Location theory is often used by scientists wishing to understand the factors that influence where multinational companies (MNCs) choose to locate their overseas operations. Usually there are no data on the cost of individual MNCs or the expenditure of TNCs in countries where firms do not work; (Head 1995) researchers tend to study the characteristics of different places, which should make them more or less attractive, such as the corporate tax rate in the country. These features include factors related to the country’s politics, economy and technology environment, and strategic considerations for individual MNCs. They discussed in detail below.
Policy of the Host Country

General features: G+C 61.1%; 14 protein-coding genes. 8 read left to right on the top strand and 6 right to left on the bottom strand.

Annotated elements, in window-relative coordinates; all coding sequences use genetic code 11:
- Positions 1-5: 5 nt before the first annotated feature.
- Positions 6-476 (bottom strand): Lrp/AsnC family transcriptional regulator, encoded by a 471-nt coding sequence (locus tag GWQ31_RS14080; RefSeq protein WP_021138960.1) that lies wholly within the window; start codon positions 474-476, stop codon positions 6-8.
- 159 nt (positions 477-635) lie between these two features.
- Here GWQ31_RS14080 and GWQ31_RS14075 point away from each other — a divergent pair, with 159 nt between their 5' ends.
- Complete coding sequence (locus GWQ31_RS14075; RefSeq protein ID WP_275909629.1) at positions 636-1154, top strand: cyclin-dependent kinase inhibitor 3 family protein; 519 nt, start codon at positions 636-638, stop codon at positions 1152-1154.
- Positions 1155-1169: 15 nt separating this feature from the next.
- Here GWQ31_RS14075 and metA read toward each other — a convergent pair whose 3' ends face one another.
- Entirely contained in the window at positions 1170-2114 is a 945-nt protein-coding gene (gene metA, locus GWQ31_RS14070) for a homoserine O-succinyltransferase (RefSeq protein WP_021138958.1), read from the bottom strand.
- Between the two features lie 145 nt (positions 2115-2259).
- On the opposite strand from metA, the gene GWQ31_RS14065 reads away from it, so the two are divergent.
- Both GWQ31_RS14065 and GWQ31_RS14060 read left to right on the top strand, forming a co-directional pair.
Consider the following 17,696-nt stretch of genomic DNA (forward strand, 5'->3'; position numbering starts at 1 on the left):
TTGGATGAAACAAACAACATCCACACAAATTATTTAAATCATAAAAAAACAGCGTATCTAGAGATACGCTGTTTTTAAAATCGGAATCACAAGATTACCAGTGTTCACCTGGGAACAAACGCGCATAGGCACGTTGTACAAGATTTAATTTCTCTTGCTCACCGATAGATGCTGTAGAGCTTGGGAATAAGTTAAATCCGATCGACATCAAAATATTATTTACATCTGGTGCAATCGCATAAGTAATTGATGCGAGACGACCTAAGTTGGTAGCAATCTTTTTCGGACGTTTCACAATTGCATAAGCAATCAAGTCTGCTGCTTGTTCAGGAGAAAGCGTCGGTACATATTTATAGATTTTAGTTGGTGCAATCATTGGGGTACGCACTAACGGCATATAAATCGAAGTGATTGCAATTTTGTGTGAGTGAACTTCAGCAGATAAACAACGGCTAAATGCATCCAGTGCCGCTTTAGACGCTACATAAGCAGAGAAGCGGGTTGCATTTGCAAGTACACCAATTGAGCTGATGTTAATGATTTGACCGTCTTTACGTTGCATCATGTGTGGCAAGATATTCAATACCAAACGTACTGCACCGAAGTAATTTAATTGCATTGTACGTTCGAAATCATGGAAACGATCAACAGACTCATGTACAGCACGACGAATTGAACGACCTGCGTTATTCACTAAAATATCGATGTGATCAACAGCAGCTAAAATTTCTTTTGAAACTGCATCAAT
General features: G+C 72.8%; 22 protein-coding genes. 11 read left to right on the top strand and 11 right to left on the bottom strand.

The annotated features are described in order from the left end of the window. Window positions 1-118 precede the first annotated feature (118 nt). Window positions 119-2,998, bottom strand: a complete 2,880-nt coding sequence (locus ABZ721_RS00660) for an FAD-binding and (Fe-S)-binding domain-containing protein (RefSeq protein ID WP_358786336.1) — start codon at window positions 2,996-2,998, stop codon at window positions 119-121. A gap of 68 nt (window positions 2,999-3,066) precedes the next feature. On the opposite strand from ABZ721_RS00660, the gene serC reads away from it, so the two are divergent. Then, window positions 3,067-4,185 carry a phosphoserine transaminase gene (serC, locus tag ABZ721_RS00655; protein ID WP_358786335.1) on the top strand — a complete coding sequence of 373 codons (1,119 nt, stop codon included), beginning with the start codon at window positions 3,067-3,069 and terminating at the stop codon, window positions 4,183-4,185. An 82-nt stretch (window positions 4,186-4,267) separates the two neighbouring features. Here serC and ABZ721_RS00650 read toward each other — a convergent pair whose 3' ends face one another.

Political conditions of a country have a large impact on its attractiveness. Policies such as corporate tax rates affect the costs of MNCs. Thus, a disproportionate amount of FDI (relative to GDP) (Grimwade 1999) occurs in countries with lower tax such asIrelandand tax havens like theCayman Islands. Conversely, some countries impose restrictions on FDI, for instance, makes a wholly-owned subsidiaries requiring technology transfer, (Fujita 1999) restricting the repatriation of profits and mandating a percentage of value added produced in the local market. Other things being equal, countries with more restrictive policies towards FDI are generally less attractive FDI locations. Despite the global trend towards liberalization policy for FDI (OECD 2006), restrictions still exist in some form or another in almost every country.